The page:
Dr. Donald L. Rasmussen, who was lured to Appalachia as a fledgling physician by a help-wanted ad and set off a grass-roots movement that won benefits for coal miners afflicted with black lung disease, died on July 23 in Beckley, W.Va. He was 87.
The cause was complications of a fall in May, his stepdaughter Julia Holliday said.
James Green, professor emeritus of history at the University of Massachusetts, Boston, and author of “The Devil Is Here in These Hills, said, “In the annals of American labor history, there is no one, no union official or a physician, who exceeds the accomplishments of Dr. Rasmussen in substantially reducing the causes of such a widespread and deadly disease as black lung or in enhancing the treatment of a group of afflicted workers.”
The advent of X-rays established that black lung disease, or pneumoconiosis, was caused by breathing coal dust particles from drilling and blasting. But Dr. Rasmussen proved that even when X-rays did not find evidence of black lung, the disease could also be detected by breathlessness measured while on a treadmill and by blood tests — vastly expanding the pool of miners eligible for benefits.
Conducting field research with public health services and evaluating insurance claims, he eventually examined as many as 50,000 miners. He said he found signs of black lung disease in 40 percent of them.
The evidence gathered by Dr. Rasmussen and his exhortations, coupled with those of several fellow physicians, the consumer advocate Ralph Nader and Representative Ken Hechler, a West Virginia Democrat, not only prompted the West Virginia Legislature and Congress to pass legislation to protect and compensate coal miners, but fueled insurgent union campaigns that toppled W.A. Boyle, known widely as Tony, in 1972 as president of the United Mine Workers of America.
Without Dr. Rasmussen’s work, “the quality of life for thousands of miners would have been destroyed, and their families would have gone uncompensated,” Richard Trumka, the president of the A.F.L.-C.I.O. and a former president of the United Mine Workers, said Friday.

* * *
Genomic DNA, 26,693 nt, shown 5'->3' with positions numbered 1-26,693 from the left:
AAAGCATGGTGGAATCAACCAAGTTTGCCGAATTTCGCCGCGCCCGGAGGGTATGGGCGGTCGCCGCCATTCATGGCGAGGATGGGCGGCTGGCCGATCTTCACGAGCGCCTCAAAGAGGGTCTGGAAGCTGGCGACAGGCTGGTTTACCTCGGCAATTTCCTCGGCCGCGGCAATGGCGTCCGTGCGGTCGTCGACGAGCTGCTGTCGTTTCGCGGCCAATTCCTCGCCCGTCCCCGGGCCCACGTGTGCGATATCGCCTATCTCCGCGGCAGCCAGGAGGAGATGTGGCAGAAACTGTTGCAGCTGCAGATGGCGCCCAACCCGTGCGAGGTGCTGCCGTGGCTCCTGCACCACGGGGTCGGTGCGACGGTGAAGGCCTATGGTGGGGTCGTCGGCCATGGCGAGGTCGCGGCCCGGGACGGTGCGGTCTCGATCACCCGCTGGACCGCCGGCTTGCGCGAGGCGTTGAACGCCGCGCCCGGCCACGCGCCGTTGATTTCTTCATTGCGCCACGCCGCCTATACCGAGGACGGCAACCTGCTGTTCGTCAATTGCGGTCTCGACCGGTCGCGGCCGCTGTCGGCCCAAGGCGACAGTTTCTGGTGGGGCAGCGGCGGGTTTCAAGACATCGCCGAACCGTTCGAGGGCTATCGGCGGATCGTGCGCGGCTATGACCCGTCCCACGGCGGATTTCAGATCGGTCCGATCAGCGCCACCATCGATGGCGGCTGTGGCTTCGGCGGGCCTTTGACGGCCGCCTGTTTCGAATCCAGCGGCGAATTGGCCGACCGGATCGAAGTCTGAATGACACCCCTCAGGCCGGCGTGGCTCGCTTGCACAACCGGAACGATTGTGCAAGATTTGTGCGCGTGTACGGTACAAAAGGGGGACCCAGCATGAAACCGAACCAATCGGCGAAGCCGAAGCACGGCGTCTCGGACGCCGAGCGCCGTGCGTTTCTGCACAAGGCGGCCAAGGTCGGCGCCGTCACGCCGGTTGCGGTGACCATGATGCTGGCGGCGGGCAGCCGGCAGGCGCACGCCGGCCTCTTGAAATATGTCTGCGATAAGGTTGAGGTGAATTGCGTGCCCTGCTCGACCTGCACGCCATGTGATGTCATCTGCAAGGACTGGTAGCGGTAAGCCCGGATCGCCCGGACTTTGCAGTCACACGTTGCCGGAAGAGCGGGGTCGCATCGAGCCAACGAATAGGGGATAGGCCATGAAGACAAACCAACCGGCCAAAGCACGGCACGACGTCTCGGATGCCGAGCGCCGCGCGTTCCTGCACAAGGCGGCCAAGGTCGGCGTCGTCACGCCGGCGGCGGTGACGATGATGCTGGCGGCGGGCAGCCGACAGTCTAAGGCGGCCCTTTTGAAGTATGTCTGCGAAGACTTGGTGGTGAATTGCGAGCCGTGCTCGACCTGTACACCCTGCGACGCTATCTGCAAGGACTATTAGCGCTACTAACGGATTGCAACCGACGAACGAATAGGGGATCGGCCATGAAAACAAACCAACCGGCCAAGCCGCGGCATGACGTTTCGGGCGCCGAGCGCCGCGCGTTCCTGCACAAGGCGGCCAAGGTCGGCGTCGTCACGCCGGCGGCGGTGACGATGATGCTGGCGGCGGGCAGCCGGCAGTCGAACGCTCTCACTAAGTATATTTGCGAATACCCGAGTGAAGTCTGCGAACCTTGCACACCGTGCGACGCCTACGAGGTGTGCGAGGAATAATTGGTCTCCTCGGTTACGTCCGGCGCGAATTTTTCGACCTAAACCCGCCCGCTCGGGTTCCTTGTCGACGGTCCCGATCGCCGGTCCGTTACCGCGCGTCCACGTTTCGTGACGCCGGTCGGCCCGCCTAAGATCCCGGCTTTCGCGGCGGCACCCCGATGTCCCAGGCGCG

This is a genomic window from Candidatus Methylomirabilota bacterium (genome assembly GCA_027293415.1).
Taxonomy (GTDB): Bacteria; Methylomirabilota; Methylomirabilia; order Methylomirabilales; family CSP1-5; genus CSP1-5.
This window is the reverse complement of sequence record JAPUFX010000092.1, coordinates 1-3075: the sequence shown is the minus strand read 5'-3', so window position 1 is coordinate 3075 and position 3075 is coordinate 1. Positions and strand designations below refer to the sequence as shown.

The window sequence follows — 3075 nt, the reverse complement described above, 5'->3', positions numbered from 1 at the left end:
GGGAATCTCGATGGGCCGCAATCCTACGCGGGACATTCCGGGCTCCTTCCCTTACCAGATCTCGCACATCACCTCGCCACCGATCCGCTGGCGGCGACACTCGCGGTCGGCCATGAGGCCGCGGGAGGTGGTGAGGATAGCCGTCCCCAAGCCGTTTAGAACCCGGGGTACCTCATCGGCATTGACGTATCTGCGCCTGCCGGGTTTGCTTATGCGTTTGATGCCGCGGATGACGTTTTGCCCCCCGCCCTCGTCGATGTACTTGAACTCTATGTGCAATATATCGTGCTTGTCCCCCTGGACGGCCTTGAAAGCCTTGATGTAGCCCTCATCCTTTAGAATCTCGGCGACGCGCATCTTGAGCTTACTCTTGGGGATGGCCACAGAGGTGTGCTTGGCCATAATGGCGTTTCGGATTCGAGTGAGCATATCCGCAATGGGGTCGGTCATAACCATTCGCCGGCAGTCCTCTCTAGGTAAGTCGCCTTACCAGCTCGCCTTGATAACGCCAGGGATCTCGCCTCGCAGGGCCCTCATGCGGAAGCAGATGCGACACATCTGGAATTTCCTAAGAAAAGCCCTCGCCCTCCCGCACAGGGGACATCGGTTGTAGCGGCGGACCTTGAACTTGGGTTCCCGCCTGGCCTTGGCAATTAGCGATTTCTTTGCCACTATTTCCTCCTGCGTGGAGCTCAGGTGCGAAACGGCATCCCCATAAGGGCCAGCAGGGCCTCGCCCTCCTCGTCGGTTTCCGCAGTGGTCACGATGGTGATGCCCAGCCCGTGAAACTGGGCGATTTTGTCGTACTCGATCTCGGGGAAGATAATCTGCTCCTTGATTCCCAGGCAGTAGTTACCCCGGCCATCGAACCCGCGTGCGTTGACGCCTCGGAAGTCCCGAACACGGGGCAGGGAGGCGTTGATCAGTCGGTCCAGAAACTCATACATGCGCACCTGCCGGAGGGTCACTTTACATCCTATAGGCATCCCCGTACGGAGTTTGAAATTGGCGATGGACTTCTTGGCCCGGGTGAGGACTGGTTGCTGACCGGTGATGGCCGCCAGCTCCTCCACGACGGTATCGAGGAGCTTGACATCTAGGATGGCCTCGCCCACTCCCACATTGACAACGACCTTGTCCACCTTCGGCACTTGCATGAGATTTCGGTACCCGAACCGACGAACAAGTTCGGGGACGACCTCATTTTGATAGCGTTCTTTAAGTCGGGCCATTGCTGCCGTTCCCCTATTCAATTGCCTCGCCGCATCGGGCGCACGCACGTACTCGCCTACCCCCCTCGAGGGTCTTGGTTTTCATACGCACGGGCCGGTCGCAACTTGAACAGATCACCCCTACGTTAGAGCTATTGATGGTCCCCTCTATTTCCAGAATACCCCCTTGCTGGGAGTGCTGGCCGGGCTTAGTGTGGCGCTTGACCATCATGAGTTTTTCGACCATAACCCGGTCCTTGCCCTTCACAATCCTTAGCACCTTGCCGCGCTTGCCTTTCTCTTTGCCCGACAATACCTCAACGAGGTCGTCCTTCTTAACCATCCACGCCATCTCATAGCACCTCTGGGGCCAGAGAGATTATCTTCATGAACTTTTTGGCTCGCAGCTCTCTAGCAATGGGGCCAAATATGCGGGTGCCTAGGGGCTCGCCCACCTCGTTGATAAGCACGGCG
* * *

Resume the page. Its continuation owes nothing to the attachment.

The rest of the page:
Mine operators had typically blamed black lung on smoking or sloppy work habits. Even union leaders overlooked the risk in favor of bonus pay for workers when they surpassed production quotas.
But galvanized by Dr. Rasmussen’s findings, the dissident miners’ Black Lung Association staged wildcat walkouts in 1968.
“When other doctors were taking the company line and denying that black lung existed, Dr. Rasmussen was testifying before state legislatures and Congress, fighting to win recognition that breathing coal dust was killing miners,” Cecil E. Roberts, the union’s president, said last week.
Donald Lloyd Rasmussen was born in Manassa, Colo., just north of the New Mexico state line, on Feb. 24, 1928. His father, Jordan, was a veterinarian. His mother was the former Mary Sowards.
After graduating from Utah State University and the University of Utah School of Medicine in 1952, he completed his residency in the Army, specializing in chest diseases. He was seeking a place to practice when he spotted an advertisement in the Journal of the American Medical Association that read “Doctors needed in Beckley, West Virginia, at the Miners Memorial Hospital.”
“I came in October 1962 just to look around and I never left,” he recalled in a 2012 oral history.
In 1968, he testified before a congressional subcommittee considering mine safety legislation and delivered his evidence again directly to groups of miners in union halls and West Virginia hollows, accompanied by Drs. Isadore E. Buff and Hawey A Wells Jr. They constituted Physicians for Miners’ Health and Safety.
“We knew, based on studies from Britain, we could cut down on lung disease by cutting down on the dust the miners were exposed to in the mines,” Dr. Rasmussen said.
A coal dust and methane explosion that killed 78 miners on Nov. 20, 1968, in Marion County, W.Va., drew national attention to the issue and inspired a strike that prompted both state legislation and the 1969 federal Coal Mine Health and Safety Act, which provided compensation for workers permanently disabled by black lung disease and imposed dust limits in coal mines.
The American Public Health Association presented Dr. Rasmussen with its presidential award that year.
Dr. Rasmussen lived in Sophia, W.Va., a coal mining town, with his wife, the former Carmen Stone.
Besides his wife and his stepdaughter Julia, survivors include his children and stepchildren from previous marriages, Dr. Richard Rasmussen Anderson, John Rasmussen Anderson, Mark Rasmussen, Sharon Rasmussen, Jay McGranahan, Gavin McGranahan, Georgia Williams and Brandon Flower; 11 grandchildren; nine great-grandchildren; two sisters, Mary Renner and Gloris Peterson; and a brother, Dr. Kent Rasmussen.
Until he fell in May, he continued to see patients in a pulmonary laboratory in Beckley, where he was ever the reluctant hero.
“I never considered myself an advocate,” he said in the oral history interview. “I only did the work I knew was correct. I saw the miners who needed help.”